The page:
In the passage, therefore, we see that a woman’s longer hair (in comparison to men’s hair length, that is; Scripture never gives specific parameters for the hair length of either gender) functions as her “glory.” This actually makes the most sense from the affirmative position toward separate, material head coverings, because it means that the cloth covering placed over the natural covering is symbolic of the woman covering her “glory” and “authority” in an act of submission.
Again, the language Paul chooses is consistent with this. While the English translations use one word, ‘covering,’ throughout the entire passage, Paul actually uses different terms to describe what appear to be two different types of covering.
The author of the article I referenced approaches the grammatical dilemma in a way I find very compelling:
The fact that Paul only commands covering for certain times (1 Cor 11:4-5) hints that he has a removable covering in mind. Additionally, if long hair were the only covering mentioned in this chapter then there’s a major problem with verse 6. Let me show you what I mean. If long hair were the same as being covered according to Paul, what would be being uncovered? It would mean having short hair, right? The opposite of covered is uncovered and the opposite of long hair is short hair. So if that’s what Paul had in mind, let’s do some word replacement in verse 6. Where we see the phrase “cover her head”, let’s replace that with “have long hair”.
“For if a woman does not [have long hair], let her also have her hair cut off (1 Cor 11:6a NASB). For if a wife will not [have long hair], then she should cut her hair short (1 Cor 11:6a ESV).” If you refuse to have long hair, you should cut your hair short? You’d already have short hair! This argument wouldn’t make sense.
In Conclusion: The Heart of the Matter
While these are the two or three most concrete arguments I can share on which I base my conviction to cover, they are not exhaustive. This is a broader and more implication-ridden topic than it appears on the surface, and while it is not a primary issue that the Church should divide over (and please note that ‘divide’ and ‘disagree’ are not the same) I believe the manner in which people attempt to argue against this passage on covering reveals a lot that is wrong about the modern Church’s handling of Scripture.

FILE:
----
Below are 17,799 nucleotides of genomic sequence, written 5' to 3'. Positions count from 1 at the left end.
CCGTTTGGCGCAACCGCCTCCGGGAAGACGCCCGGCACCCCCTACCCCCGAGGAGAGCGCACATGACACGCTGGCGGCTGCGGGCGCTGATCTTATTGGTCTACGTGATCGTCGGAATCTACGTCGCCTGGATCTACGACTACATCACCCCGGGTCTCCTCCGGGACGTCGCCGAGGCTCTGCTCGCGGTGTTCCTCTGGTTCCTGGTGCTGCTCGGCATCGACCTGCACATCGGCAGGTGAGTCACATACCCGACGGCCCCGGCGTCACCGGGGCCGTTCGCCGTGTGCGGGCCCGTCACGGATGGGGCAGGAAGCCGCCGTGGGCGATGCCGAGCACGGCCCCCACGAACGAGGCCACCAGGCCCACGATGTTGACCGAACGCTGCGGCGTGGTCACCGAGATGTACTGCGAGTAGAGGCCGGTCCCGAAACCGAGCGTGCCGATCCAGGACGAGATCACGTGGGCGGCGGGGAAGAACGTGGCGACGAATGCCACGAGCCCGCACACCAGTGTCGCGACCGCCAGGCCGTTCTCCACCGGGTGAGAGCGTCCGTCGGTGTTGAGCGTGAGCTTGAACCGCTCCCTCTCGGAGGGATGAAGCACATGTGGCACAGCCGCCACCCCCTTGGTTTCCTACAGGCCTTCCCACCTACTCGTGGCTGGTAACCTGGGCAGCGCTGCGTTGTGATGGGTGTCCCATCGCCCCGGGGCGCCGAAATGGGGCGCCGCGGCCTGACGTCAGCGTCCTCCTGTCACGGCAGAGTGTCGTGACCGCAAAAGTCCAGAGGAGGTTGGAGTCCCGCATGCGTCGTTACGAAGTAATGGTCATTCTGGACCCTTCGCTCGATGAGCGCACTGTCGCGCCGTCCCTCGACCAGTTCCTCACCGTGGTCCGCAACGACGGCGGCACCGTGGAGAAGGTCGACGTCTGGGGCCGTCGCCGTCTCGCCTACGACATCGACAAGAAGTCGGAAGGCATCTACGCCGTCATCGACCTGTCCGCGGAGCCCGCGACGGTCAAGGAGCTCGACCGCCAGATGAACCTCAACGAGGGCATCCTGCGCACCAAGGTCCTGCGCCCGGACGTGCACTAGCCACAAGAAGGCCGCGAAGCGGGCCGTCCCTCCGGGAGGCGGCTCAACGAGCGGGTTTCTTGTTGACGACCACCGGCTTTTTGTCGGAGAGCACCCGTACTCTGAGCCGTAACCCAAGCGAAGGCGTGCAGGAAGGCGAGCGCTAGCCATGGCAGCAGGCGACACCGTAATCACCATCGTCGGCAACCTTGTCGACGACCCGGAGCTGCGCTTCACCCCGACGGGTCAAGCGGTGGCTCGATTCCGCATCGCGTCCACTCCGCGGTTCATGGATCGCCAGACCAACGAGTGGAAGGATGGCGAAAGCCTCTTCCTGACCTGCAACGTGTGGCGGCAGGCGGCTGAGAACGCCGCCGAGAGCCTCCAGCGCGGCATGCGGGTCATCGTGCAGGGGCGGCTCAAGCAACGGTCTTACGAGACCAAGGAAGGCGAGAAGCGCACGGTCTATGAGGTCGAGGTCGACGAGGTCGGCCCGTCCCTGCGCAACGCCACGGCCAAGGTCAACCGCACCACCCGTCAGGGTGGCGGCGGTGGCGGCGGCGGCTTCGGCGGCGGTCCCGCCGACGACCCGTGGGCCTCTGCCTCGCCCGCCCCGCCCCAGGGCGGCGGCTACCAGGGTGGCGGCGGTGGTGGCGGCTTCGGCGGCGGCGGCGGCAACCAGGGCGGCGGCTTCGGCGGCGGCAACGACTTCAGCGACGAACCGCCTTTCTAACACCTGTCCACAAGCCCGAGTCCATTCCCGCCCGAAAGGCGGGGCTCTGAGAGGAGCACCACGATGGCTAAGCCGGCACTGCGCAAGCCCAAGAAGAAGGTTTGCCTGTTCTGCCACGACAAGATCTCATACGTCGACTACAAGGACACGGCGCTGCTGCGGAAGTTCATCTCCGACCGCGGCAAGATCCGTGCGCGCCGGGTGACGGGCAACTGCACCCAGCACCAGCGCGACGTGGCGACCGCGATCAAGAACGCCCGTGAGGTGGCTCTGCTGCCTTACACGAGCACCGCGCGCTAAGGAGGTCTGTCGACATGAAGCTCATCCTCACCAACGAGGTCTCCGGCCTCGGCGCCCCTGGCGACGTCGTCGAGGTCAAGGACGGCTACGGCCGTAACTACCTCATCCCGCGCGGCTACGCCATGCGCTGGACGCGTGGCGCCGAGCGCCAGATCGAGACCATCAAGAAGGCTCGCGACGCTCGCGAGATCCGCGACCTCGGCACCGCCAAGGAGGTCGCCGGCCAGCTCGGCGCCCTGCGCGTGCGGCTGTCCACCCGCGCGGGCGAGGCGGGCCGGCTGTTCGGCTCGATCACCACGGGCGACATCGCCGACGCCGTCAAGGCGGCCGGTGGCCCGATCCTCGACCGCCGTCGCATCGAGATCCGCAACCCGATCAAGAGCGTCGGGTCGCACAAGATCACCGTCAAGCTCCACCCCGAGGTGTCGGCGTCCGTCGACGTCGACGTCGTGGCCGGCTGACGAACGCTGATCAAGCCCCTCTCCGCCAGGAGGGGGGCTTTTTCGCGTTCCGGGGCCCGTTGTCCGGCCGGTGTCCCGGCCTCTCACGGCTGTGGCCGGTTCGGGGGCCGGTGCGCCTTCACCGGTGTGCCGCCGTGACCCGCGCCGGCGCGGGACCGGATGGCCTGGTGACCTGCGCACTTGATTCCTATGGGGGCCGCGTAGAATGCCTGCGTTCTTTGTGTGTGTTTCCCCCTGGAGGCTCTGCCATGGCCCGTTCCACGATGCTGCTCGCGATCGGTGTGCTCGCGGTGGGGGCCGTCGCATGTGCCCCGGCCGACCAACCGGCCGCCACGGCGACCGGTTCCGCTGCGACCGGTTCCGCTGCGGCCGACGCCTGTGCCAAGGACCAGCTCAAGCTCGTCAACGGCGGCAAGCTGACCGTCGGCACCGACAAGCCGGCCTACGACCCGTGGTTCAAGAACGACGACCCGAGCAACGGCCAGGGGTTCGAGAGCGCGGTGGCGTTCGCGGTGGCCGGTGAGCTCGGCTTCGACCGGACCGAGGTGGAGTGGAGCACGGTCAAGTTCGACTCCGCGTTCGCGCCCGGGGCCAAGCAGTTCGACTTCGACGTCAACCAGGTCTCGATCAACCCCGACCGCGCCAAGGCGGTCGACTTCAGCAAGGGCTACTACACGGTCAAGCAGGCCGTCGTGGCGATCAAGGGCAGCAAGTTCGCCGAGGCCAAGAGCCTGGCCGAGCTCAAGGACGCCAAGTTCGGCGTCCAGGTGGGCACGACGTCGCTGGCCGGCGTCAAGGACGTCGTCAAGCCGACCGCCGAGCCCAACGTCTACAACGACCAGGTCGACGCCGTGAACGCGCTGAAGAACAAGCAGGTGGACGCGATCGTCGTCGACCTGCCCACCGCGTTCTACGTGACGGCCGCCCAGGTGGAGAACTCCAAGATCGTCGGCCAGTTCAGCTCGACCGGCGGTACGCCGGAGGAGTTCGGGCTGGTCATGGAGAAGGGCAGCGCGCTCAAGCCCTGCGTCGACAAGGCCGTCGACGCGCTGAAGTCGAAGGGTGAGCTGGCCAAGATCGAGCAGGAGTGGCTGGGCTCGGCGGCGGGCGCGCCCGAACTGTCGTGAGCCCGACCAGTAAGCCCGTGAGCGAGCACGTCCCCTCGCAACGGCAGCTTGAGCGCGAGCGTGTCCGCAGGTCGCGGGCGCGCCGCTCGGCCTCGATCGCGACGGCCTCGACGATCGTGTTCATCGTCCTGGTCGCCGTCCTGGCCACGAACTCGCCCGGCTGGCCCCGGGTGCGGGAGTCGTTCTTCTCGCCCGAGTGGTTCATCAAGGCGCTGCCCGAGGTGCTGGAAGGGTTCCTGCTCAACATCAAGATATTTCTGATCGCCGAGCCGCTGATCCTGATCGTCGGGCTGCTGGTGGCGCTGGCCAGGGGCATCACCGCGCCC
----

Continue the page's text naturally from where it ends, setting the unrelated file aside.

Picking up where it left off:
We can take the passage for what it says . . . or we could read into it and impose motivations on it that it never references, like in the argument that this passage only applies to ancient Corinthian culture. It should stand sufficient that the reasoning Paul clearly gives is based on natural (thereby universal) delineations between men and women, as well as the standards God sets for formal, corporate worship. There is nothing in this passage that indicates it (or we) should be treated as some sort of historical exception – that is, apart from the fact that the concepts it represents deviates from the feministic or egalitarian values of modern society. We still take seriously and literally the other instructions given in the passages immediately surrounding this one . . . why else but a distorted, culturally-compromised hermeneutic have we chosen to section off and disregard this one?
I believe this is the reason, albeit a subconscious one, why so many of us have balked at the mere idea that this command might still apply to us. The lengths that the contemporary church has gone to reject this passage’s application demonstrates the level to which it offends us. And this reveals a fierce sense of autonomy and stubbornness that I don’t want to be true of me anymore in my handling of God’s Word.
So whether or not we come to the same conclusions or convictions, I beg you to examine yourself and the consistency of your hermeneutic (your method of studying Scripture).
“Is a Woman’s Long Hair Her Covering?” https://www.headcoveringmovement.com/articles/is-a-womans-long-hair-her-covering